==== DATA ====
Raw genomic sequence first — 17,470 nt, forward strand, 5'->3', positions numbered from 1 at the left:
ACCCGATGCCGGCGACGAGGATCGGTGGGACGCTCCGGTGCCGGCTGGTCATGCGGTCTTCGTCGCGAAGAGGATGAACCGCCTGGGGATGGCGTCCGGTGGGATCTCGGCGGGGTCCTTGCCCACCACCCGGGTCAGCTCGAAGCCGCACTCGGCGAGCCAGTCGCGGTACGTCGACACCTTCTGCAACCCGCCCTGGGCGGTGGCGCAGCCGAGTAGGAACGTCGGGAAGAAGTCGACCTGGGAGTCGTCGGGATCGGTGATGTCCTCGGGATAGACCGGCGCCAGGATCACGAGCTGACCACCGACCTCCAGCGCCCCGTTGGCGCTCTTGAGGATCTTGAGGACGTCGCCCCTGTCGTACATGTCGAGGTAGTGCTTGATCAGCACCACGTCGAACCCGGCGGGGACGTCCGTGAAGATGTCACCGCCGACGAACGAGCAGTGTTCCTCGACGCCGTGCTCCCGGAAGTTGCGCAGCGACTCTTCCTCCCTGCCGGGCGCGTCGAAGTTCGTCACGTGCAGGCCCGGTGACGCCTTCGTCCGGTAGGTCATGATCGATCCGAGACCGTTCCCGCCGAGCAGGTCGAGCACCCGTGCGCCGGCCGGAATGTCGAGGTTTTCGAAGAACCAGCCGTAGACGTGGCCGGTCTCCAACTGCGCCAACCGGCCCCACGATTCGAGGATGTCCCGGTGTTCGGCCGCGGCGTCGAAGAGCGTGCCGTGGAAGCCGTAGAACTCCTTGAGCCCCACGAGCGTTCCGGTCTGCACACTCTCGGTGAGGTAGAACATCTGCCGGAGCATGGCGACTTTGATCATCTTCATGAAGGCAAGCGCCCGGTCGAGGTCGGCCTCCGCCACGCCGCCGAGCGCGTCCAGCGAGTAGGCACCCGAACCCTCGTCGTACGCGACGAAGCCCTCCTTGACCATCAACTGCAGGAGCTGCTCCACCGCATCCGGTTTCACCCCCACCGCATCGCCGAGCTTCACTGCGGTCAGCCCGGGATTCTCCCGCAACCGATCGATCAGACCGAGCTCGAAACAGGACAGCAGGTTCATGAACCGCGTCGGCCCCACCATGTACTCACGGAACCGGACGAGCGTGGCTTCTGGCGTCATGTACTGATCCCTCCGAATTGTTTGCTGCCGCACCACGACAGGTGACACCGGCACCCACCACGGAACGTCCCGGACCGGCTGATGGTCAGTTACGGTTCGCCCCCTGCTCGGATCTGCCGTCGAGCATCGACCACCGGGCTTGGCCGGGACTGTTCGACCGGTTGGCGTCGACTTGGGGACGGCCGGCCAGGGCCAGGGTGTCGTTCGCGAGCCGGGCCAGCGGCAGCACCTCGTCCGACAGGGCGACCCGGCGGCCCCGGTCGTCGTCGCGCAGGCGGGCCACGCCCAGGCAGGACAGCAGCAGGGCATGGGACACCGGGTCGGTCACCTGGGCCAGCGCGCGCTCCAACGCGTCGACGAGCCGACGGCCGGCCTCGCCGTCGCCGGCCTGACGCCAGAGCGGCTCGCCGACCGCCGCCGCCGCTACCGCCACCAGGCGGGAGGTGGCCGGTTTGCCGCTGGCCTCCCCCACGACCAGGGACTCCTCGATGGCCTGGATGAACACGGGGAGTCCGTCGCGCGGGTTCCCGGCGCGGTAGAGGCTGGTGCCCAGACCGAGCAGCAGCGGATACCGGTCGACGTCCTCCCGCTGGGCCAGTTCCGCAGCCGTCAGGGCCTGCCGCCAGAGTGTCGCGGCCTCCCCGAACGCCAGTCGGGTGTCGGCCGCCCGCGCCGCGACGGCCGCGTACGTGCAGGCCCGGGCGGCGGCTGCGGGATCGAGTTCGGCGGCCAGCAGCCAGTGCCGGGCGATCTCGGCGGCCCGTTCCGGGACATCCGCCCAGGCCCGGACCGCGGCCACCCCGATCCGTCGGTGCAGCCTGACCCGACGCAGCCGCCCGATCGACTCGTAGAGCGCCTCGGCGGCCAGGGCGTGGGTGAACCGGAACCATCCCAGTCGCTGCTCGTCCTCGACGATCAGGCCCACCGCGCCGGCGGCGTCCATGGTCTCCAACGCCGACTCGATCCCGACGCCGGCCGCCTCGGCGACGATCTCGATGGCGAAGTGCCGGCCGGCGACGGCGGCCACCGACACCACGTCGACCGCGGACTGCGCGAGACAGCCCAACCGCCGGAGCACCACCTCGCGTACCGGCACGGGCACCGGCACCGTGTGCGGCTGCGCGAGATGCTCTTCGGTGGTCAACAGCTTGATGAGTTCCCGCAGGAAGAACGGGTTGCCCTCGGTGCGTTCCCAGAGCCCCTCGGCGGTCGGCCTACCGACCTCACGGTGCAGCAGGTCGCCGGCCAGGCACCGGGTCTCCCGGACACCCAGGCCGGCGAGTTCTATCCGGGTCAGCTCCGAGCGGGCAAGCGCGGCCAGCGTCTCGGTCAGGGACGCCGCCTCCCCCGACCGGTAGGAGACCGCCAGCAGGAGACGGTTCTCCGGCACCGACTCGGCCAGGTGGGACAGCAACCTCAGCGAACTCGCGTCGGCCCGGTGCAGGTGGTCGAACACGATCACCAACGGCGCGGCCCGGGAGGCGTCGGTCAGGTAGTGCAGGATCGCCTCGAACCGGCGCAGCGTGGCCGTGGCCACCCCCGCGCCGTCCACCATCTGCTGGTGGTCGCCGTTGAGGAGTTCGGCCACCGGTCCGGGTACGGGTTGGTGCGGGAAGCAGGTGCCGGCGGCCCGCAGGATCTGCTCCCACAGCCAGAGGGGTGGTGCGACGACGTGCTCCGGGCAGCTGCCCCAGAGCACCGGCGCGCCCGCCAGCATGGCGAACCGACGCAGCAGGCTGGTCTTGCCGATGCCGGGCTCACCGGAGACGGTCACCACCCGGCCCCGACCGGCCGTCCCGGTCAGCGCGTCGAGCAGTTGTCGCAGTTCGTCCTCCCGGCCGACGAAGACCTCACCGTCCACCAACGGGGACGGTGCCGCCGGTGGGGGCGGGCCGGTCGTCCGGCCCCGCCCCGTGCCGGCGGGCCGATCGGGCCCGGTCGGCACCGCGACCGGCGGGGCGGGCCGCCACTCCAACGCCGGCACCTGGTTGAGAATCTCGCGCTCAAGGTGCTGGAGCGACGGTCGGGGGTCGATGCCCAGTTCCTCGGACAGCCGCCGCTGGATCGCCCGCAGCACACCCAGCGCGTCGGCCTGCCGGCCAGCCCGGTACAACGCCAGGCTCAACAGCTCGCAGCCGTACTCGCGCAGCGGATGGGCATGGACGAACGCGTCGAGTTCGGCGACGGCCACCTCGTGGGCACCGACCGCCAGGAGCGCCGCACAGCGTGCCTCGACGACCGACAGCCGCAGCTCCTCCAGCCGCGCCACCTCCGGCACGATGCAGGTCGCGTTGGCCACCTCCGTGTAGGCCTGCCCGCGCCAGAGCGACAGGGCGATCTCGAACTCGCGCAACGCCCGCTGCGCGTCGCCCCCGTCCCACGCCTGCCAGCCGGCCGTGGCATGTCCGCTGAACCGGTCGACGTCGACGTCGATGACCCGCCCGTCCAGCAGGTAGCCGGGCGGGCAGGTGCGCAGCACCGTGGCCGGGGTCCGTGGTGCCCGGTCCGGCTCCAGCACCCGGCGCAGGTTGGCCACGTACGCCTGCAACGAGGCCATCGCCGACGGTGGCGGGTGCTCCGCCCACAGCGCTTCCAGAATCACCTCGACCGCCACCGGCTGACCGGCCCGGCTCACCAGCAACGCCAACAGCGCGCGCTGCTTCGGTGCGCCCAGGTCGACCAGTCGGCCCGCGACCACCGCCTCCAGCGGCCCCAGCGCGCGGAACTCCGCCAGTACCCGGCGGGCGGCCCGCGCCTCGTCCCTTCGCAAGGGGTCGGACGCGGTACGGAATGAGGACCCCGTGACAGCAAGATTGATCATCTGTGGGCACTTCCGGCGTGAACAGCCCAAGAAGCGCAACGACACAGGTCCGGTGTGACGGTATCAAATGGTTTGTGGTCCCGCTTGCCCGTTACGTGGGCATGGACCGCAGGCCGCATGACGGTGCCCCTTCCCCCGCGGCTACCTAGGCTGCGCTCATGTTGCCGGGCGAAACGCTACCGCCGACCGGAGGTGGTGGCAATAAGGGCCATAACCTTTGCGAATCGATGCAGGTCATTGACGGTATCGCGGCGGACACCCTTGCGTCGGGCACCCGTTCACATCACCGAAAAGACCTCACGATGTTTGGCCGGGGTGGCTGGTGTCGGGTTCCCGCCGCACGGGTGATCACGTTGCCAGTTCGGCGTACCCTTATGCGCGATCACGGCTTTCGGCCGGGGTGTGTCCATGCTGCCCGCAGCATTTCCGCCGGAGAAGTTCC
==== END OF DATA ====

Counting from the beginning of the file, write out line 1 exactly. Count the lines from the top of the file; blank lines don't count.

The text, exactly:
Raw genomic sequence first — 17,470 nt, forward strand, 5'->3', positions numbered from 1 at the left: